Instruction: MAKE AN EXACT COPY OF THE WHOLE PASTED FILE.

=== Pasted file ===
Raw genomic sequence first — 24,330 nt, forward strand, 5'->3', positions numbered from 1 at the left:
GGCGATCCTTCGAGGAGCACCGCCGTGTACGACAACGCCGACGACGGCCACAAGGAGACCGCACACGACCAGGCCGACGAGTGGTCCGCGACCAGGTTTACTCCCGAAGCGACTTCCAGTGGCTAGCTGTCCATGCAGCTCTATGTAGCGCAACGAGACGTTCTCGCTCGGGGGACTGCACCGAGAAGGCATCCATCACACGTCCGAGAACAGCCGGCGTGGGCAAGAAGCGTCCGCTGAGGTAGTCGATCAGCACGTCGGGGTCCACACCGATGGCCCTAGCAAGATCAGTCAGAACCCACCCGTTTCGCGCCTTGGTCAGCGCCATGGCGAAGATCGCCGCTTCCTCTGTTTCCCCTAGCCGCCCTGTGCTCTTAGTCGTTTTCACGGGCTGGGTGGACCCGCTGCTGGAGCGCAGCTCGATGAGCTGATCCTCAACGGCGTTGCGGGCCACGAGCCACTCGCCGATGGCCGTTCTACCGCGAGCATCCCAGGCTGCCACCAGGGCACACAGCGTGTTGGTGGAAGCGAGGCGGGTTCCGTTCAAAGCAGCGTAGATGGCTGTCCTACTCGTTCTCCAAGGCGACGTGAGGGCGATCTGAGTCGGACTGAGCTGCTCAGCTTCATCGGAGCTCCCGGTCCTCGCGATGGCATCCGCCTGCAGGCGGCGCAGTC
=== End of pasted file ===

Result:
Raw genomic sequence first — 24,330 nt, forward strand, 5'->3', positions numbered from 1 at the left:
GGCGATCCTTCGAGGAGCACCGCCGTGTACGACAACGCCGACGACGGCCACAAGGAGACCGCACACGACCAGGCCGACGAGTGGTCCGCGACCAGGTTTACTCCCGAAGCGACTTCCAGTGGCTAGCTGTCCATGCAGCTCTATGTAGCGCAACGAGACGTTCTCGCTCGGGGGACTGCACCGAGAAGGCATCCATCACACGTCCGAGAACAGCCGGCGTGGGCAAGAAGCGTCCGCTGAGGTAGTCGATCAGCACGTCGGGGTCCACACCGATGGCCCTAGCAAGATCAGTCAGAACCCACCCGTTTCGCGCCTTGGTCAGCGCCATGGCGAAGATCGCCGCTTCCTCTGTTTCCCCTAGCCGCCCTGTGCTCTTAGTCGTTTTCACGGGCTGGGTGGACCCGCTGCTGGAGCGCAGCTCGATGAGCTGATCCTCAACGGCGTTGCGGGCCACGAGCCACTCGCCGATGGCCGTTCTACCGCGAGCATCCCAGGCTGCCACCAGGGCACACAGCGTGTTGGTGGAAGCGAGGCGGGTTCCGTTCAAAGCAGCGTAGATGGCTGTCCTACTCGTTCTCCAAGGCGACGTGAGGGCGATCTGAGTCGGACTGAGCTGCTCAGCTTCATCGGAGCTCCCGGTCCTCGCGATGGCATCCGCCTGCAGGCGGCGCAGTC